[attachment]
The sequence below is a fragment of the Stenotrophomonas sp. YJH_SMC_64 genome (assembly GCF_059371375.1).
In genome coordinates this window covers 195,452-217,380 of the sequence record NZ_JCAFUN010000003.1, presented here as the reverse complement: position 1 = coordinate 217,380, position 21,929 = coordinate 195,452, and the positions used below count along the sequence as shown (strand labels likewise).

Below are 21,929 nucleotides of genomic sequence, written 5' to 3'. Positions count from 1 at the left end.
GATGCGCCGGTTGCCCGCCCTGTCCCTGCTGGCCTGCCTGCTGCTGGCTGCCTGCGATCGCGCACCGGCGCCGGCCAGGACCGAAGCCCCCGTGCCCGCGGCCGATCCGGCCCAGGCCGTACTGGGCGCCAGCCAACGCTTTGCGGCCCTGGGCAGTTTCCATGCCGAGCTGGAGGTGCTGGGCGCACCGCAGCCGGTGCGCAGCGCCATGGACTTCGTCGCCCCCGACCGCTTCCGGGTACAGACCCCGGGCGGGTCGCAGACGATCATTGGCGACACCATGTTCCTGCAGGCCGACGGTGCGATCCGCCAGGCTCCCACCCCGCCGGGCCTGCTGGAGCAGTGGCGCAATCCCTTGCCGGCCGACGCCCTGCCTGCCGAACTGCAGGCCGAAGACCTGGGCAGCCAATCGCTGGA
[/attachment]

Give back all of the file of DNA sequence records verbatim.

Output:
The sequence below is a fragment of the Stenotrophomonas sp. YJH_SMC_64 genome (assembly GCF_059371375.1).
In genome coordinates this window covers 195,452-217,380 of the sequence record NZ_JCAFUN010000003.1, presented here as the reverse complement: position 1 = coordinate 217,380, position 21,929 = coordinate 195,452, and the positions used below count along the sequence as shown (strand labels likewise).

Below are 21,929 nucleotides of genomic sequence, written 5' to 3'. Positions count from 1 at the left end.
GATGCGCCGGTTGCCCGCCCTGTCCCTGCTGGCCTGCCTGCTGCTGGCTGCCTGCGATCGCGCACCGGCGCCGGCCAGGACCGAAGCCCCCGTGCCCGCGGCCGATCCGGCCCAGGCCGTACTGGGCGCCAGCCAACGCTTTGCGGCCCTGGGCAGTTTCCATGCCGAGCTGGAGGTGCTGGGCGCACCGCAGCCGGTGCGCAGCGCCATGGACTTCGTCGCCCCCGACCGCTTCCGGGTACAGACCCCGGGCGGGTCGCAGACGATCATTGGCGACACCATGTTCCTGCAGGCCGACGGTGCGATCCGCCAGGCTCCCACCCCGCCGGGCCTGCTGGAGCAGTGGCGCAATCCCTTGCCGGCCGACGCCCTGCCTGCCGAACTGCAGGCCGAAGACCTGGGCAGCCAATCGCTGGA